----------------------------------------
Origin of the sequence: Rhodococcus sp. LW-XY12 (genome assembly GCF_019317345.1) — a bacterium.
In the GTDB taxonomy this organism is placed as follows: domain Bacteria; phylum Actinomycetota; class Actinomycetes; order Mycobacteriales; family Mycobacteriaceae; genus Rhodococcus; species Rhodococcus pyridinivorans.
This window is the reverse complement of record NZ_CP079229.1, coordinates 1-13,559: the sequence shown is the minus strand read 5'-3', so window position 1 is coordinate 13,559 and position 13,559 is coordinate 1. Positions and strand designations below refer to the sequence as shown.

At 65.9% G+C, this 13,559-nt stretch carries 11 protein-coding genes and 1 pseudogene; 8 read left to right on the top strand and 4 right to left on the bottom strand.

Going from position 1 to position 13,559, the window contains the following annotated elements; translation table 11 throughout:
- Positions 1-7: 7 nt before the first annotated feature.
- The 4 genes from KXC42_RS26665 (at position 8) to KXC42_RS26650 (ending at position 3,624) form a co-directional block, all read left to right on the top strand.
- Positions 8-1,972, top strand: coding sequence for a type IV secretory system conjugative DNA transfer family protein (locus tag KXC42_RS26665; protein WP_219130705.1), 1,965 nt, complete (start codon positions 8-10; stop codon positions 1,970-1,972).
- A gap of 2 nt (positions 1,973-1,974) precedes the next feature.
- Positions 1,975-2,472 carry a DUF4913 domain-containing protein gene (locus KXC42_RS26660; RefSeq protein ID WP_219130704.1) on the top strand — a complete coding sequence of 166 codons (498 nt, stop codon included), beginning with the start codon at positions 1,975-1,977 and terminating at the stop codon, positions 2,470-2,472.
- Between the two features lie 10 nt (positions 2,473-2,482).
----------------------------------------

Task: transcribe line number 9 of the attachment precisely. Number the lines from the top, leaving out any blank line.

- A gap of 2 nt (positions 1,973-1,974) precedes the next feature.